This handbook is written for patients and members of the public who want to understand more about the approaches, methods and language used by health-services researchers. Patient and public involvement (PPI) in research is now a requirement of most major health-research programmes, and this book is designed to equip these individuals with the knowledge and skills necessary for meaningful participation. Edited by award-winning mental-health researchers, the book has been produced in partnership with mental-health-service users and carers with experience of research involvement. It includes personal reflections from these individuals alongside detailed information on quantitative, qualitative and health-economics research methods, and comprehensively covers all the basics needed for large-scale health research projects: systematic reviews; research design and analysis using both qualitative and quantitative approaches; health economics; research ethics; impact and dissemination. This book was developed during a five-year research programme funded by the UK’s National Institute for Health Research (NIHR) called Enhancing the Quality of User Involved Care Planning in Mental Health Services (EQUIP). The handbook clearly outlines research practices, and gives an insight into how public and patient representatives can be involved in them and shape decisions. Each chapter ends with a reflective exercise, and there are also some suggested sources of additional reading. People who get involved in health research as experts from experience now have a textbook to support their research involvement journey.

Open Access (free)
The growth and measurement of British public education since the early nineteenth century
David Vincent

education, as in other areas, revolves around the issue of quantitative analysis – what the annual trends mean, what constitutes data and how they are compiled and understood, what the relationship is over time between investment and output. The first reaction of an historian of nineteenth-century Europe coming upon these attempts to chart a path for developing countries in the twenty-first century is the sheer familiarity of the categories that are being deployed. The process may be seeking to equip populations for the digital age but they depend on structures of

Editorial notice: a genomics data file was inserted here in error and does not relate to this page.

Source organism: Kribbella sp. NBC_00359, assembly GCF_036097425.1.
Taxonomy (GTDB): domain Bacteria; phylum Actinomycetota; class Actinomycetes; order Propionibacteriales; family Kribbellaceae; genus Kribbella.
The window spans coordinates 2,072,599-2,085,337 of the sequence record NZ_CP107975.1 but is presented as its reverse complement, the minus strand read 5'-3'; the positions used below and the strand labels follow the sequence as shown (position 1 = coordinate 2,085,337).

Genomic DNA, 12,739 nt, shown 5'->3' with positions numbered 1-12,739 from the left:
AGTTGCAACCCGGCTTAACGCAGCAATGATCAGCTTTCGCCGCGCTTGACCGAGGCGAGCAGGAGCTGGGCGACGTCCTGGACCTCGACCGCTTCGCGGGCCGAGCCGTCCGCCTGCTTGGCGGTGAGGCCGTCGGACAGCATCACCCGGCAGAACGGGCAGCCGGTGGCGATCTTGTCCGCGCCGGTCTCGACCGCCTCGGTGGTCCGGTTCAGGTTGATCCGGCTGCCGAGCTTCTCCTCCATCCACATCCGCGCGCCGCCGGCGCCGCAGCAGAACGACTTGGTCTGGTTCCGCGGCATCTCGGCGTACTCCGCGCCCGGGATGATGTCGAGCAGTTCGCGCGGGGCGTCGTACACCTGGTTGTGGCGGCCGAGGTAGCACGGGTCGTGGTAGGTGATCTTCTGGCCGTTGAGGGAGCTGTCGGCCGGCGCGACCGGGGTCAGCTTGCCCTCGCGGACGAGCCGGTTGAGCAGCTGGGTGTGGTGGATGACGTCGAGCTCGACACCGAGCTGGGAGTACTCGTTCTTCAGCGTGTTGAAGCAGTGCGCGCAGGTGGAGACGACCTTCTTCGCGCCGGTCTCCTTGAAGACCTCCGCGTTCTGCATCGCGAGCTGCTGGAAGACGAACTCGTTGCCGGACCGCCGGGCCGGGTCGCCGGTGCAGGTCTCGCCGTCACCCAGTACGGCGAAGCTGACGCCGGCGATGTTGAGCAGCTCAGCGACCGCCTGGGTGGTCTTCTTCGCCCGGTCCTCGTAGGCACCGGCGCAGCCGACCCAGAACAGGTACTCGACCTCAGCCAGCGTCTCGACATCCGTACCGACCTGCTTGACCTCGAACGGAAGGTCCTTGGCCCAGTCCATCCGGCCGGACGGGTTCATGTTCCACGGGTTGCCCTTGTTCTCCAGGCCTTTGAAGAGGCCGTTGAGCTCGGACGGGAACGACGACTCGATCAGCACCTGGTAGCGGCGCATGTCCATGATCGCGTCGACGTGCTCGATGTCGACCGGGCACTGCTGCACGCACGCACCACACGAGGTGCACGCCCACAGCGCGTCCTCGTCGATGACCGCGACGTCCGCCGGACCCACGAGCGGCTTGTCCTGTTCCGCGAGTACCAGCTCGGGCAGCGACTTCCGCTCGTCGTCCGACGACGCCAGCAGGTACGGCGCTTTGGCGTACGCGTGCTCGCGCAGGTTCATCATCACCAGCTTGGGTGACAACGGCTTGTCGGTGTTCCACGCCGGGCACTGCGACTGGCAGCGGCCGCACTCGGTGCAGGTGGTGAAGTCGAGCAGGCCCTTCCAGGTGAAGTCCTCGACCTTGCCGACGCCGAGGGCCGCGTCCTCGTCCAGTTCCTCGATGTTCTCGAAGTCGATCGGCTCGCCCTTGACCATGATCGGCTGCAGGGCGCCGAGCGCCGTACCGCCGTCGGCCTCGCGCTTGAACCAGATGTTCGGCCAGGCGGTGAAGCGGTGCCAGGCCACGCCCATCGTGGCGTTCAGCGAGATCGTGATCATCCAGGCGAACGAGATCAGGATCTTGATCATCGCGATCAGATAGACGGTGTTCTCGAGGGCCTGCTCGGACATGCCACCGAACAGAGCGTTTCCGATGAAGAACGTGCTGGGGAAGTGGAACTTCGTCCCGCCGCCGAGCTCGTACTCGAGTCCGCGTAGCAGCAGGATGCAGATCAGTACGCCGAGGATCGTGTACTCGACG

in History, historians and development policy
Barbara L. Allen

variety of ways. In what follows, I will provide a discussion and rationale for strongly participatory science, particularly expanding on the last phase of this process: analyzing data with local people in focus groups. Using a case study from the Étang de Berre industrial region in France, I will demonstrate how quantitative survey statistics can be effectively linked to qualitative data obtained from interviews and workshops. In conclusion, my study will show that embodied, contextualized knowledge can be a useful tool to amplify citizen voices, thus enabling them to

in Toxic truths
Open Access (free)
A history of colonial and post-colonial nursing
Editors: Helen Sweet and Sue Hawkins

Colonial Caring covers over a century of colonial nursing by nurses from a wide range of countries including: Denmark, Britain, USA, Holland and Italy; with the colonised countries including South Africa, Australia, New Zealand, Ethiopia, Nigeria, India, Indonesia (Dutch East Indies) and the Danish West Indies. It presents unique perspectives from which to interrogate colonialism and post-colonialism including aspects of race, cultural difference and implications of warfare and politics upon nursing. Viewing nursing’s development under colonial and post-colonial rule reveals different faces of a profession that superficially may appear to be consistent and coherent, yet in reality is constantly reinventing itself. Considering such areas as transnational relationships, class, gender, race and politics, this book aims to present current work in progress within the field, to better understand the complex entanglements in nursing’s development as it was imagined and practised in local imperial, colonial and post-colonial contexts. Taking a chronologically-based structure, early chapters examine nursing in situations of conflict in the post-Crimean period from the Indian Rebellion to the Anglo-Boer War. Recruitment, professionalisation of nursing and of military nursing in particular, are therefore considered before moving deeper into the twentieth century reflecting upon later periods of colonialism in which religion and humanitarianism become more central. Drawing from a wide range of sources from official documents to diaries, memoirs and oral sources, and using a variety of methodologies including qualitative and quantitative approaches, the book represents ground-breaking work.